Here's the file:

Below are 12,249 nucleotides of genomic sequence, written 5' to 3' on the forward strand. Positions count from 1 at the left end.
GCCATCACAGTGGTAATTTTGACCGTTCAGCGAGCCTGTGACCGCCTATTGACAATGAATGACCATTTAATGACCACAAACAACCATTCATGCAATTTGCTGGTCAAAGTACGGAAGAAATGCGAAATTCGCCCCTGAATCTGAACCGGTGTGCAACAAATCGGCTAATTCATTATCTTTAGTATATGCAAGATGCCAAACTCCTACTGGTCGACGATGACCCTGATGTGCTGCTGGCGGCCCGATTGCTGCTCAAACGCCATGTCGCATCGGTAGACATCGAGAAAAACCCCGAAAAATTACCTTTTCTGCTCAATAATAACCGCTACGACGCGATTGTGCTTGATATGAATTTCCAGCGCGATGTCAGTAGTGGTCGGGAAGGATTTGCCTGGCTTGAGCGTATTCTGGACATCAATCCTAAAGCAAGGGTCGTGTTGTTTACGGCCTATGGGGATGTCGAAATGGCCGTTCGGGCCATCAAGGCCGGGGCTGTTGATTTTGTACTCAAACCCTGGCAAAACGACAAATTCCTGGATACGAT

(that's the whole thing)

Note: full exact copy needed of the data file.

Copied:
Below are 12,249 nucleotides of genomic sequence, written 5' to 3' on the forward strand. Positions count from 1 at the left end.
GCCATCACAGTGGTAATTTTGACCGTTCAGCGAGCCTGTGACCGCCTATTGACAATGAATGACCATTTAATGACCACAAACAACCATTCATGCAATTTGCTGGTCAAAGTACGGAAGAAATGCGAAATTCGCCCCTGAATCTGAACCGGTGTGCAACAAATCGGCTAATTCATTATCTTTAGTATATGCAAGATGCCAAACTCCTACTGGTCGACGATGACCCTGATGTGCTGCTGGCGGCCCGATTGCTGCTCAAACGCCATGTCGCATCGGTAGACATCGAGAAAAACCCCGAAAAATTACCTTTTCTGCTCAATAATAACCGCTACGACGCGATTGTGCTTGATATGAATTTCCAGCGCGATGTCAGTAGTGGTCGGGAAGGATTTGCCTGGCTTGAGCGTATTCTGGACATCAATCCTAAAGCAAGGGTCGTGTTGTTTACGGCCTATGGGGATGTCGAAATGGCCGTTCGGGCCATCAAGGCCGGGGCTGTTGATTTTGTACTCAAACCCTGGCAAAACGACAAATTCCTGGATACGAT